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Finding Representation as First Generation Graduate in Isolating STEM Fields


CulbersonMatthew Culberson

University of Michigan
Graduate Program: Ph.D., Organic Chemistry
Education: B.S., Biochemistry and Molecular Biology, University of California, Davis
Mentor: The late Rolf Unterleitner, University of California, Davis; Vaughn Evans, Retired

When Matthew Culberson realized as an undergraduate at the University of California, Davis (UC Davis) that he wanted to be a chemistry professor, he immediately scoured the college’s website to find a Black chemistry professor. He wanted a role model who looked like him. But he couldn’t find one.  

“I knew I needed to find a mentor in chemistry who is African American like me and can tell me about the field,” said Culberson. “Because we live in a society that has systemic racism, what it was like for Black students getting a Ph.D. looks different compared to non-Black students who are navigating those spaces. I needed that perspective.”

As a first-generation graduate student from a single-parent, low-income family, Culberson, who is also Jewish, understood the barriers he was up against. After digging through the chemistry faculty websites at other UC schools, Culberson at last found a Black chemistry professor at UC Berkeley. He reached out to Dr. Richard Sarpong and asked if he would help him navigate the process. 

Sarpong connected Culberson to a fellow Black chemist, Dr. Sidney Wilkerson-Hill, who had just finished his Ph.D. and was a postdoc at the time. Today, Wilkerson-Hill is in a tenure-track position at the University of North Carolina at Chapel Hill. 

“He helped me tremendously,” says Culberson of Wilkerson-Hill. “He told me about the will and perseverance I’d need in grad school, even what my CV should look like as a chemistry student applying to doctoral programs.”

Before realizing he wanted to be a chemistry professor, Culberson considered being a physician after a bout of illness showed him firsthand the racial disparities in the healthcare system. But he quickly discovered that a life as a researcher and teacher was more of a fit for him.

“I was always the one at the front of the class asking the hardest questions,” Culberson says. “I would observe something and wonder if someone is looking into it. I didn’t realize that’s what research is. A lot of mentors later told me they were waiting for me to see what they already knew: that I am a scientist.”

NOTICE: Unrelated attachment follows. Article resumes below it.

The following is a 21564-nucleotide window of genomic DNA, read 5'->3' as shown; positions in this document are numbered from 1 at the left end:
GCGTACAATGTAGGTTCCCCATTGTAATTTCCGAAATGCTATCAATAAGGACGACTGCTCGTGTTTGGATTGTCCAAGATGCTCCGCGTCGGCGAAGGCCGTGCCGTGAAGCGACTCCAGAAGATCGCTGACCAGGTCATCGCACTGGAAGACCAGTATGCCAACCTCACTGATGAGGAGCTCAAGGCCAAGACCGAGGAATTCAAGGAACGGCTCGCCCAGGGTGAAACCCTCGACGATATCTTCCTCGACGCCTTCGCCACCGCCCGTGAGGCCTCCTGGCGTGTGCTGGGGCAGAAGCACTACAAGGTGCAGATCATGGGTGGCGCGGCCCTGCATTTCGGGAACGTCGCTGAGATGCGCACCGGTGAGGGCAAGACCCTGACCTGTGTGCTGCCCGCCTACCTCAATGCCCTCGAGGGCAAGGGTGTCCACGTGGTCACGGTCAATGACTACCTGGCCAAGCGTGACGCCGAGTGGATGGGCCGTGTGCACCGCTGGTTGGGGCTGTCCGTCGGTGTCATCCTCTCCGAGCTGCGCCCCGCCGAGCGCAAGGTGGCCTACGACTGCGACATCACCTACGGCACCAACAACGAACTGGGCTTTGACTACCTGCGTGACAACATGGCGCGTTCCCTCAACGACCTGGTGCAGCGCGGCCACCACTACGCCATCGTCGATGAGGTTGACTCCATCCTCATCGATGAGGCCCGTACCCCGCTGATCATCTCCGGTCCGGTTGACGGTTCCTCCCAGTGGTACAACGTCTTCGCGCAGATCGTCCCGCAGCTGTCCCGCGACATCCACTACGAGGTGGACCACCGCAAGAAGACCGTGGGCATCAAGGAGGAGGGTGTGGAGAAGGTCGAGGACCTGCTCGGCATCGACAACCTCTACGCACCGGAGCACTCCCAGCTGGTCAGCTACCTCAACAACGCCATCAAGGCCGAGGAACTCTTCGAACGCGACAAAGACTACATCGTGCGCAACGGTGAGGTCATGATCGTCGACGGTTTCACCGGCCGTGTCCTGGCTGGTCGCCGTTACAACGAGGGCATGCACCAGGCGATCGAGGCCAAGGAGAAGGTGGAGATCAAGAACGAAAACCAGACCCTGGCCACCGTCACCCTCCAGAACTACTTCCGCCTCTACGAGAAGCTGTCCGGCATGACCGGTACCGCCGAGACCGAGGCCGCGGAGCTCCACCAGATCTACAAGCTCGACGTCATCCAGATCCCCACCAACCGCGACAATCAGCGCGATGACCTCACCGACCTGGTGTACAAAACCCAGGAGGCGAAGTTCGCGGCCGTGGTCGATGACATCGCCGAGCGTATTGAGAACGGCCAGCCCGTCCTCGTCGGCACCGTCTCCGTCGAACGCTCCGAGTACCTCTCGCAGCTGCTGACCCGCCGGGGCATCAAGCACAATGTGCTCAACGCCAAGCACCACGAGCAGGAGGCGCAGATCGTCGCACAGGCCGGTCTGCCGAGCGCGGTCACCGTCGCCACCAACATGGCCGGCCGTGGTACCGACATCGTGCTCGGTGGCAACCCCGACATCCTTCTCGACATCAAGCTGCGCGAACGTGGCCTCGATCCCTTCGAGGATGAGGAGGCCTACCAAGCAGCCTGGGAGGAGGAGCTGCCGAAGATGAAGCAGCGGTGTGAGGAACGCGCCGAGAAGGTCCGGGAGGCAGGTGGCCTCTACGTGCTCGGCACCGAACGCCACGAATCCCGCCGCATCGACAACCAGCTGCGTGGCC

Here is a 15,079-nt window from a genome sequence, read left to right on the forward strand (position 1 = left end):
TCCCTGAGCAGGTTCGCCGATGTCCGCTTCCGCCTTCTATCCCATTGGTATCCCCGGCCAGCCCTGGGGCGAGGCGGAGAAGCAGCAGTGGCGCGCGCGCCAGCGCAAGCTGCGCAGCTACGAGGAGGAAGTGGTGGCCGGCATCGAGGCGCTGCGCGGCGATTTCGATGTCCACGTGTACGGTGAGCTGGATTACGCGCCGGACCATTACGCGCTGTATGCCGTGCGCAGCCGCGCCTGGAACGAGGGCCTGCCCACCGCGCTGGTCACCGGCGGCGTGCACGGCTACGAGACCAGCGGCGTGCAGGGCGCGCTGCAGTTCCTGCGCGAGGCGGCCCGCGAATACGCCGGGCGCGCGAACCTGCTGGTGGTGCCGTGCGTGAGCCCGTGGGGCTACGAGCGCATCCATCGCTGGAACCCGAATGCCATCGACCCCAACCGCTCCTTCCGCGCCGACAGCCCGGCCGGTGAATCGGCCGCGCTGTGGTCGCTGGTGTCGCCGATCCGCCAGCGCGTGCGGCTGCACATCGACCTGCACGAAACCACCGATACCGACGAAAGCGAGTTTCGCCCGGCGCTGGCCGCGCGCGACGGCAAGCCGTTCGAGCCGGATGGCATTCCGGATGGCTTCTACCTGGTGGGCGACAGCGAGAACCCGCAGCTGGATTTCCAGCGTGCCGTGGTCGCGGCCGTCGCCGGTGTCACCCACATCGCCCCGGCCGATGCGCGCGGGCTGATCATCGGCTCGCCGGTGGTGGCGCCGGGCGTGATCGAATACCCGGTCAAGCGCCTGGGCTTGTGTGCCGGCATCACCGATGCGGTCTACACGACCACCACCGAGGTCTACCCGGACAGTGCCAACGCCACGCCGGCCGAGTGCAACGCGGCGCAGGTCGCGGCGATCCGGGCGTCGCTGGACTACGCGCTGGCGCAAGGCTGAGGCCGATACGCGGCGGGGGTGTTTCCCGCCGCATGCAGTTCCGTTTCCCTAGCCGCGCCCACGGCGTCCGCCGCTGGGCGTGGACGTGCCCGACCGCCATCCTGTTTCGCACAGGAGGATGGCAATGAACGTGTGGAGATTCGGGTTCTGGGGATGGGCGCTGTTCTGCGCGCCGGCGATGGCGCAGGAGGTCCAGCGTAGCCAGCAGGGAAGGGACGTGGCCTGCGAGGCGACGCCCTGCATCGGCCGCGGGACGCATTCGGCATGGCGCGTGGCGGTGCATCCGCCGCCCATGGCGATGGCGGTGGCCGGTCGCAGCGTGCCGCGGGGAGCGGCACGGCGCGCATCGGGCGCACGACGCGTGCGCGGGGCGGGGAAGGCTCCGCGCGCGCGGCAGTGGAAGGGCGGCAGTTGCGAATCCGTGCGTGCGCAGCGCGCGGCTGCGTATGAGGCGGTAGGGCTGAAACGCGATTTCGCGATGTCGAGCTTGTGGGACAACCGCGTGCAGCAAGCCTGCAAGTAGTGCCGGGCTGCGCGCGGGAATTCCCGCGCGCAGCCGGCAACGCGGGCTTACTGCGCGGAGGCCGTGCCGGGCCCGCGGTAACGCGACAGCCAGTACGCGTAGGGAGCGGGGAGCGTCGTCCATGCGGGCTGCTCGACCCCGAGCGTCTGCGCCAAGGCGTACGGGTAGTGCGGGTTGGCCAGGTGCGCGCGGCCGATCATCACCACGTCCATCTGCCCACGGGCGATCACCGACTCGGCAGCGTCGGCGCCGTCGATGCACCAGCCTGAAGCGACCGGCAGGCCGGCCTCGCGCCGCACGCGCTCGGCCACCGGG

Culberson says his mother, who gave birth to him when she was 17 years old and about to start college, is one of his biggest motivators. His mother finished her undergraduate degree in five years at Fresno State University as a single parent raising Culberson with the help of her mother, Culberson’s grandmother. She worked told to provide for her son and her mother after her father passed away.

“My mom was determined not to be another statistic of a teen mom who wasn’t able to go to college,” he says. “When I think about what she went through, it gives me the drive to keep going on my path. My mom never got to enjoy her childhood. I want to pay it forward one day for her and hopefully create financial freedom for my family.”

In fall 2019, thanks to the help of many mentors and that inner drive, Culberson began his Ph.D. program in organic chemistry at the University of Michigan’s Rackham Graduate School. His perseverance in his scholarship as well as his support to fellow students who, like him, lack representation in their field has already made an impact.

“Matthew is entirely grounded in the realization that there are so few people like him who are pursuing STEM degrees or STEM doctoral degrees,” says Dr. Ethriam Brammer, assistant dean at Rackham Graduate School. “He’s acutely aware of the lack of role models, so he wants to be that role model for people who share those identities, who come from similar communities.” With fellow graduate students of color, Culberson helped found a campus organization in early 2020 called commUNITY to create a support network for Black, Indigenous, and people of color (BIPOC) students. When the pandemic hit soon after, community became a key connector for students of color during a period of increased isolation for many.

“Matthew has a deep commitment to science and advancing research, but he also is committed to making the world a better place,” says Dr. Anna Mapp, associate dean for academic programs and initiatives at Rackham Graduate School as well as the Edwin Vedejs Collegiate professor of chemistry. “I know that sounds cheesy, but it’s really true. He’s someone who takes the time to get to know every person he comes across. I think that helps him in his science as well. He’s always looking to understand and connect. And what he does with that connection is ask, how can we make this situation better?” .

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